A new international Society of Circular, Regenerative and Sustainable Systems (CRES) was officially launched at University of Oxford on 3rd February 2020, hosted at the Thatcher Business Education Centre, Saïd Business School.
This global initiative is founded and led by Dr Kok Siew Ng from the Department of Engineering Science together with an interdisciplinary team formed by a group of passionate academic researchers and industry practitioners. CRES is built upon the UK and international network from the SYNERGORS consortium which is funded by UKRI/NERC through the Industrial Innovation Fellowship programme.
CRES has been established as a knowledge exchange platform to promote systems thinking and circular economy through a collaborative approach. CRES’s vision is to create a supporting environment for cross-disciplinary and cross-sectoral activities that promote the development and implementation of innovative ideas to address complex global issues, using a systems approach. CRES has the mission of bringing together academia, industry, government and society in order to integrate systems thinking into decision-making.
25 representatives from the UK, Malaysia, Mexico, Thailand, Brazil and the Netherlands were invited to the launch event of the society to enable joint cross-disciplinary and cross-sectoral discussions, aiming to initiate conversation among different stakeholders to address global complex issues. A series of keynote seminars provided insights into a systems thinking approach, followed by a breakout session in the afternoon to understand how CRES could help address various challenges in sustainable development; what are the broad gaps in knowledge and expertise regarding circular, regenerative and sustainable systems; and to what extent systems thinking has been embedded in academic engineering degrees and in decision-making in industry, government and society.
Dr Ng says, “There is a pressing need to overcome the communication barrier across various disciplines and sectors as conventional approaches are not always effective in resolving problems. Systems thinking is crucial in addressing global challenges such as resource management – we need to integrate our knowledge and expertise from various disciplines and sectors and solve the problems together at a global scale. “Continuity” is the key in sustaining our research efforts and creating long-term impacts.”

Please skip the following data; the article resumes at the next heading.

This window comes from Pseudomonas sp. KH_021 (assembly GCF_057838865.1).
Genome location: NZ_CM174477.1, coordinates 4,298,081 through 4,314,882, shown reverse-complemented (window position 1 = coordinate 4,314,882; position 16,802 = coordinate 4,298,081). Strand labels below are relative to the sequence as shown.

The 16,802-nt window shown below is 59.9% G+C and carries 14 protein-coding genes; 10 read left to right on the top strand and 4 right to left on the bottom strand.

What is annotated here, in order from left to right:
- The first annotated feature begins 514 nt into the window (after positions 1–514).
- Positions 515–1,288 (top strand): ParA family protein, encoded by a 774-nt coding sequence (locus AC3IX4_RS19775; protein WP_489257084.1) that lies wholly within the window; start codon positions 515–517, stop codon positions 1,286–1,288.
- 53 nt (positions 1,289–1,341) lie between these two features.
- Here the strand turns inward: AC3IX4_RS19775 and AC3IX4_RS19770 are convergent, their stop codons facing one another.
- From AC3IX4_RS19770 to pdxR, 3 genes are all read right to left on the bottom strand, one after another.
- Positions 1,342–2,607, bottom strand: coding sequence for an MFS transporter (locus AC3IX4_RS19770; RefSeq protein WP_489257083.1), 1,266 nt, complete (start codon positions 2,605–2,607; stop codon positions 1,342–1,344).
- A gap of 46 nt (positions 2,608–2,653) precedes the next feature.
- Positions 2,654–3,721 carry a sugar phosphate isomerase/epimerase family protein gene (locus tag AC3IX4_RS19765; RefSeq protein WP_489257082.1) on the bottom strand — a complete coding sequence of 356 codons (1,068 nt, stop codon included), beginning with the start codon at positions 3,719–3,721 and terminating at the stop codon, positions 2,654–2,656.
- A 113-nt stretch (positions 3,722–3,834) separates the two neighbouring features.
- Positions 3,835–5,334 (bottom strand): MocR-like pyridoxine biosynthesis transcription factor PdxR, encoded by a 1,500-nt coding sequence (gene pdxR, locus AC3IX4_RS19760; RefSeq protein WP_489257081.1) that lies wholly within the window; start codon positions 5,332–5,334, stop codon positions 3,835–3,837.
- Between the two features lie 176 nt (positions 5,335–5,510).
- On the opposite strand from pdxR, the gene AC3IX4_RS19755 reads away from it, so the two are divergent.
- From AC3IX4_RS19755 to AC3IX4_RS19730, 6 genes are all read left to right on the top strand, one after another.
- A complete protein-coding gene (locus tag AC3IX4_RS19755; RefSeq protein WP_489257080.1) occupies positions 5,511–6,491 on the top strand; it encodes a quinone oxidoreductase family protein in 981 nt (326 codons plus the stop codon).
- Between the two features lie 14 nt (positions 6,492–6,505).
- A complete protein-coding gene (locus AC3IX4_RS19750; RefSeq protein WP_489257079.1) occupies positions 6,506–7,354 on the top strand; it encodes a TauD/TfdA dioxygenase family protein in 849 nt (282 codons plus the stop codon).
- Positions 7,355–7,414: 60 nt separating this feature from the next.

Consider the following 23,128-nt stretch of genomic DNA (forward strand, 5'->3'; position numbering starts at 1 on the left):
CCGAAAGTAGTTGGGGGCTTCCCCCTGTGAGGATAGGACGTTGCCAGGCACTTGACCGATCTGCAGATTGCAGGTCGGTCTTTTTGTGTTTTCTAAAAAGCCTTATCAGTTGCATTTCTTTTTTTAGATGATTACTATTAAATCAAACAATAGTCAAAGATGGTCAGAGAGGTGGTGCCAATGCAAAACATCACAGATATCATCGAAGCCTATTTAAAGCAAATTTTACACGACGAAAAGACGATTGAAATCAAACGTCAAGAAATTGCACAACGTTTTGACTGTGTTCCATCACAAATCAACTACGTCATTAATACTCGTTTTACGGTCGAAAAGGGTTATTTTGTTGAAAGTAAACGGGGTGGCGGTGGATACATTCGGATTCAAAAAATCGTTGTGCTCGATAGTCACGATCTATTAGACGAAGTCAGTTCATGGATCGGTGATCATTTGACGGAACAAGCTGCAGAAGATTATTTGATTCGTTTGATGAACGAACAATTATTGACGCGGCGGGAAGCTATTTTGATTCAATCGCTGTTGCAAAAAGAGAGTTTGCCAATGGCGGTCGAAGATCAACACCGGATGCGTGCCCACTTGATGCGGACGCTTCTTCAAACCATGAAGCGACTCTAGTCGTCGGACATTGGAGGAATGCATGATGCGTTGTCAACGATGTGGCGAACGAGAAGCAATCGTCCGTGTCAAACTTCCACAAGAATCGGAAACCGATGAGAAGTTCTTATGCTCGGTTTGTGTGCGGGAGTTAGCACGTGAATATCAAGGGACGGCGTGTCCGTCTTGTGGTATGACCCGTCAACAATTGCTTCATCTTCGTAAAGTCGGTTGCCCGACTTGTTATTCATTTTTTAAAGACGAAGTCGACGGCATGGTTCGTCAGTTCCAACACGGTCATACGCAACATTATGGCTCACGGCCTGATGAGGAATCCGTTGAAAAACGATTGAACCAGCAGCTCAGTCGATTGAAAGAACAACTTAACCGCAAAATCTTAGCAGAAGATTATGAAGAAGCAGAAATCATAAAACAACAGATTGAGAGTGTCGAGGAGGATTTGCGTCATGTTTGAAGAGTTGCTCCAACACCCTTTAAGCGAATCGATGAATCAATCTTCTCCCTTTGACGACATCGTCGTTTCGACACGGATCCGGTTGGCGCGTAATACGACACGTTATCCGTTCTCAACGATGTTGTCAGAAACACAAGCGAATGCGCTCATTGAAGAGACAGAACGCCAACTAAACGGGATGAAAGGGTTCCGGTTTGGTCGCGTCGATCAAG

The SYNERGORS Project
The SYNERGORS project (“A systems approach to synergistic utilisation of secondary organic streams”), funded by the Natural Environment Research Council (NERC), is led by Dr Kok Siew Ng from Department of Engineering Science. The project aims to develop new systems approaches and decision-making tools for promoting resource recovery from secondary organic waste streams including fossil (e.g. used plastics) and biomass-derived waste (e.g. food waste, residual biomass). SYNERGORS will provide significant insights into various options for organic waste reduction and utilisation, and propose viable business models to attract stakeholders in the commercial sectors to invest in these areas. Furthermore, the research will address various socio-environmental challenges faced by human and living communities, the rising global demands in energy and commodities, and lessening burdens on the landfill, water and atmosphere. It is envisaged that the outcomes from this project (e.g. decision-making tool and roadmap) can be adopted in the UK and other countries in improving the policies and practices in relation to organic waste management. The objectives of the project are well aligned with the UK Industrial Strategy in enhancing resource efficiency while achieving a sustainable industrial growth and a more resilient economy. The project has received support from a number of UK and international organisations (academia, industry and government), providing multidisciplinary expertise to address the global challenges in waste management.
Dr Ng would like to express his gratitude to the National Environment Research Council (NERC), now part of the UK Research and Innovation (UKRI) for their invaluable support for this initiative. The British Council and Royal Academy of Engineering are also acknowledged as initial collaborations between the UK and Malaysia, Mexico, Brazil and Thailand were first established through the Newton Fund Researcher Links Workshop and the Global Challenges Research Fund (GCRF) Frontiers of Development symposium. The current fellowship project funded by NERC has enabled further collaboration to be sustained for the next few years.
Please contact Dr Kok Siew Ng if you are interested in learning more about the project.